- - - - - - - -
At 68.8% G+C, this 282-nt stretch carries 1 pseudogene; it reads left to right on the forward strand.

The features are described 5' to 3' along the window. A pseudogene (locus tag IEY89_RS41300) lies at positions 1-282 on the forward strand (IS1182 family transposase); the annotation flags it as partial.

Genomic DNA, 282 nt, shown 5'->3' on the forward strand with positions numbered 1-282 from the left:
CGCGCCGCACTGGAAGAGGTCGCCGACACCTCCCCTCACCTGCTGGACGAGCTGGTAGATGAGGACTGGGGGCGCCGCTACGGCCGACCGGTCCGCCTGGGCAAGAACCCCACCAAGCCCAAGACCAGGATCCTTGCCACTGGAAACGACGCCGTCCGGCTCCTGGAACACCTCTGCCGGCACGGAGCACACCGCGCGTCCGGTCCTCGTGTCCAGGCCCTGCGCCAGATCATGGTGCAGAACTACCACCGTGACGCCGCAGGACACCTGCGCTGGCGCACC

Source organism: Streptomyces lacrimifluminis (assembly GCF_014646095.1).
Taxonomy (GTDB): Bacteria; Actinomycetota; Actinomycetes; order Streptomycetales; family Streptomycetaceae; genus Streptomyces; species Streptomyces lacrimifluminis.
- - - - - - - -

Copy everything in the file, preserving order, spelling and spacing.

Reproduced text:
At 68.8% G+C, this 282-nt stretch carries 1 pseudogene; it reads left to right on the forward strand.

The features are described 5' to 3' along the window. A pseudogene (locus tag IEY89_RS41300) lies at positions 1-282 on the forward strand (IS1182 family transposase); the annotation flags it as partial.

Genomic DNA, 282 nt, shown 5'->3' on the forward strand with positions numbered 1-282 from the left:
CGCGCCGCACTGGAAGAGGTCGCCGACACCTCCCCTCACCTGCTGGACGAGCTGGTAGATGAGGACTGGGGGCGCCGCTACGGCCGACCGGTCCGCCTGGGCAAGAACCCCACCAAGCCCAAGACCAGGATCCTTGCCACTGGAAACGACGCCGTCCGGCTCCTGGAACACCTCTGCCGGCACGGAGCACACCGCGCGTCCGGTCCTCGTGTCCAGGCCCTGCGCCAGATCATGGTGCAGAACTACCACCGTGACGCCGCAGGACACCTGCGCTGGCGCACC

Source organism: Streptomyces lacrimifluminis (assembly GCF_014646095.1).
Taxonomy (GTDB): Bacteria; Actinomycetota; Actinomycetes; order Streptomycetales; family Streptomycetaceae; genus Streptomyces; species Streptomyces lacrimifluminis.